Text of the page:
During the daytime we're driven around the Snæfellsnes region by our guide, who provides a lugubrious commentary throughout. It’s very similar to the commentary we got on our Blue Lagoon bus trip two years ago: boasting about Iceland’s geothermal heating system, the history of their religions, and how they invented Thor long before Marvel did.

It's an enjoyable collection of sights, taking in Gerðuberg with its basalt columns, Ytri Tunga beach with its basking seals, Búðir with its rather cool black church, and Arnarstapi fishing village with its huge statue of the half-troll Bárður Snæfellsás. This is where we stop off for lunch at one of the local restaurants, discovering that the sand from Ytri Tunga is all over everyone’s feet and making us bad people to be inviting indoors.

The afternoon has an optional component, which most of the group goes for: a tour of the Vatnshellir lava cave, which involves the donning of hard hats and a torch on a lanyard. It’s a long way down (and, later on, up), descending 35 metres or so through dangerously pointy lava formations. Still, it’s all rather thrilling, particularly when we’re asked to turn off our torches to see just how much natural light makes its way down there, i.e. none. We wrap up the daytime tour with a trip to see the black sands at Djúpalónssandur beach, which makes our shoes even filthier but has the added attraction of the wreckage of a British trawler.

Eventually it starts to get dark, which is where things become a bit more sketchy. I think most of us had assumed that a Northern Lights tour would involve us being driven around in the minibus at night, and taken to the best spot for seeing them. Instead, we’re dropped off at the Arctic Adventures-owned Adventure Hotel Hellissandur and told to work it out from there. It’s not a great location: Hellissandur has a couple of nice features, notably Skipiđ - a sculpture that’s literally the prototype for Reykjavik’s Sun Voyager - and some fun murals. But the hotel is hella basic – we have to be driven into the next village along for dinner at Sker because their restaurant’s closed – and we’re still in a residential area with a fair bit of light pollution from houses, not to mention from the tallest above-ground structure in Western Europe.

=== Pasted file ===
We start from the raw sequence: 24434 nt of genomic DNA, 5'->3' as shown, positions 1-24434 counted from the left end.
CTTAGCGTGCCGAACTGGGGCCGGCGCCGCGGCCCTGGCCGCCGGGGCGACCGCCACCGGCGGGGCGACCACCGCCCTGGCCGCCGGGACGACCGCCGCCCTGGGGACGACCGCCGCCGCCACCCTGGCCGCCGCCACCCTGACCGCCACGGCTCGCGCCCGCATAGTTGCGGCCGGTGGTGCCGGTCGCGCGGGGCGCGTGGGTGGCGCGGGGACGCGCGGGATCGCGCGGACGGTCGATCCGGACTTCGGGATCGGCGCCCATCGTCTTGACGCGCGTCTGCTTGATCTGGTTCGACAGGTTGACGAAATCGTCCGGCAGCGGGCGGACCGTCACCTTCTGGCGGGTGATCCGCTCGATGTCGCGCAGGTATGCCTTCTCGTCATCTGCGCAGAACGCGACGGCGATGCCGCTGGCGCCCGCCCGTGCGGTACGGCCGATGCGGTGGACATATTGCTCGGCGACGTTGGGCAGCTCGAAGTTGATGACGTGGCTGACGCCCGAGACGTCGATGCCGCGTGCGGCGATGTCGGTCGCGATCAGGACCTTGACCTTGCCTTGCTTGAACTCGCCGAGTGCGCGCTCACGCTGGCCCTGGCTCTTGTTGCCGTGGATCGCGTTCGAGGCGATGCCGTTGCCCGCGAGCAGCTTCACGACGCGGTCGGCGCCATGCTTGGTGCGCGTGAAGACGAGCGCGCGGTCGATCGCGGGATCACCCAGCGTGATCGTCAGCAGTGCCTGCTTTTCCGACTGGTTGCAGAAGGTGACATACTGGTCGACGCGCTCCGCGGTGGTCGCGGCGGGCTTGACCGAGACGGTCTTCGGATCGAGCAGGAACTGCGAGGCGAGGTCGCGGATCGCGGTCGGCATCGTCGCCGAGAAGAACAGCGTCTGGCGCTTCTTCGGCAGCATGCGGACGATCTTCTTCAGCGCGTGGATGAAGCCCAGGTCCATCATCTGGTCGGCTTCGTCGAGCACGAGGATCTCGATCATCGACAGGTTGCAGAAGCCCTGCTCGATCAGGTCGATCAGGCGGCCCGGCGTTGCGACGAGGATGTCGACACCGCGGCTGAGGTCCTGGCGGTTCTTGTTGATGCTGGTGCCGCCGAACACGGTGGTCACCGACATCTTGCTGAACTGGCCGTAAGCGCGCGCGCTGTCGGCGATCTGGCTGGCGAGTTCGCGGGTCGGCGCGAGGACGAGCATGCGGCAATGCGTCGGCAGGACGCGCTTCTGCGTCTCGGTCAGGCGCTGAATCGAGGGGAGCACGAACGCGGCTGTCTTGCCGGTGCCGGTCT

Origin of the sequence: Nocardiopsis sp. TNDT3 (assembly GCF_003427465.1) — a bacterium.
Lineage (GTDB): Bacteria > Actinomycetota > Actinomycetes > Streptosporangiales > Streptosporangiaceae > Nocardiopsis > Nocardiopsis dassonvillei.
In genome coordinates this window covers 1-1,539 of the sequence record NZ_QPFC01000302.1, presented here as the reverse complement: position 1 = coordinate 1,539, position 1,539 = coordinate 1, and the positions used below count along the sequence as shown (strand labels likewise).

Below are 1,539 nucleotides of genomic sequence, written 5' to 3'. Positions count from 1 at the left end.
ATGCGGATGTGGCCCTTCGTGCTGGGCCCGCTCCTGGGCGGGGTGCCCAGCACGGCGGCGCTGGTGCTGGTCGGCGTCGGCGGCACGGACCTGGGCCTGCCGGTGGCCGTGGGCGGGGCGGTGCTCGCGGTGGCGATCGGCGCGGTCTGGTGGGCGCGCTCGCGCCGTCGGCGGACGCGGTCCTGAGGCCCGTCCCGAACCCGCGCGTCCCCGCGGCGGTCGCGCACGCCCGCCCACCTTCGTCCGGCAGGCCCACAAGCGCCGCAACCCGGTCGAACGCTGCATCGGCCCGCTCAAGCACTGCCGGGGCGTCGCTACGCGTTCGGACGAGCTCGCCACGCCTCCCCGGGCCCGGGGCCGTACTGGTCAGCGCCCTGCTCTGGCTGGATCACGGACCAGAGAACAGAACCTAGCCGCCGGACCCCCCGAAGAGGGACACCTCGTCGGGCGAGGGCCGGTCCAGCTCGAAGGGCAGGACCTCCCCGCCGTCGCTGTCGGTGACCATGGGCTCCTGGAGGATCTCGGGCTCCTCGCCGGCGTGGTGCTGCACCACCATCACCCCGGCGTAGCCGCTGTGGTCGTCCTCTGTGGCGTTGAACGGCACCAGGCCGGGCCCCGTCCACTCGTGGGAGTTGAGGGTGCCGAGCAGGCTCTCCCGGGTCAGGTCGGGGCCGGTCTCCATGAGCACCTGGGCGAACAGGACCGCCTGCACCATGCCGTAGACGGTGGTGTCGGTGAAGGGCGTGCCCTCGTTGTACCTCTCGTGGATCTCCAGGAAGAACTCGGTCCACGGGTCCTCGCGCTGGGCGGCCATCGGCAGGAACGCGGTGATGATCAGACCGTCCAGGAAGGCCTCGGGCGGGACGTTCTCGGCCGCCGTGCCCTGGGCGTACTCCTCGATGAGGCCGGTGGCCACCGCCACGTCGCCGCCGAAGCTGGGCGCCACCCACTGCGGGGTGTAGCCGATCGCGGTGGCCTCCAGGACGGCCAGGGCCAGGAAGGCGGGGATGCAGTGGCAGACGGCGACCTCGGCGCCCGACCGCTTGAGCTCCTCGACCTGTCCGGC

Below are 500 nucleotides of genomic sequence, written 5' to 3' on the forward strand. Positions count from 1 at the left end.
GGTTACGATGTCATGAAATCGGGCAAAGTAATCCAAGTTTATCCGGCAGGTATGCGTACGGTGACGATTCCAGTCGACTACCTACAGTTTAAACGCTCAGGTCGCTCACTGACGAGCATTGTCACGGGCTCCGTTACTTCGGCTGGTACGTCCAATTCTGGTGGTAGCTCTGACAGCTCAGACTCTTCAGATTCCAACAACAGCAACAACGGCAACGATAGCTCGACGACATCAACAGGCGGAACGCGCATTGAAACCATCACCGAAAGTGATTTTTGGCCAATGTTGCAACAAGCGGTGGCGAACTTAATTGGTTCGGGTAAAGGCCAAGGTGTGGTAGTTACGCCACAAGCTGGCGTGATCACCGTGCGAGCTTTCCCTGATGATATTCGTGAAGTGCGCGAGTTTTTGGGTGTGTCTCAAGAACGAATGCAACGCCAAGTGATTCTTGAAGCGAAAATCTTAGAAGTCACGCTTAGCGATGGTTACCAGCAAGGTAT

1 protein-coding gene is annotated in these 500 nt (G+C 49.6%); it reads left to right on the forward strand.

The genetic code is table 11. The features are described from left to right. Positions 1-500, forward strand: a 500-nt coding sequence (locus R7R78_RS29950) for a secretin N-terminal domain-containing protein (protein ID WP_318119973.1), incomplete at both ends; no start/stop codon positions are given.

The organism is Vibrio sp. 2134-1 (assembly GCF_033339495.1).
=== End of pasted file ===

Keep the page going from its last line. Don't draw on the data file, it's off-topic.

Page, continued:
We’ve been given three bits of advice by our guide – try to find somewhere dark, look to the north, and use a 4-5 second exposure for any pictures you try to take. This must be the first holiday where we've been advised to seek out badly-lit areas. Our first instinct is to head north from the hotel towards the sea, and we eventually find a handy bench to sit on that may or may not have been on someone’s private property: but that hasn’t given us what we want after an hour or so. Heading south, we venture into Snæfellsjökull National Park and stare into the sky for a bit. And at one point we turn around to face north again and… there they are. Stronger than the thing we may have seen on Monday, a very faint wavy green haze in the sky, but it’s there. I let off a few four-second exposure shots on my phone, and the results look a lot better than they did in real life – it turns out that every Northern Lights photo you’ve ever seen is based around a similar lie. Still, we’ve got some of our own now.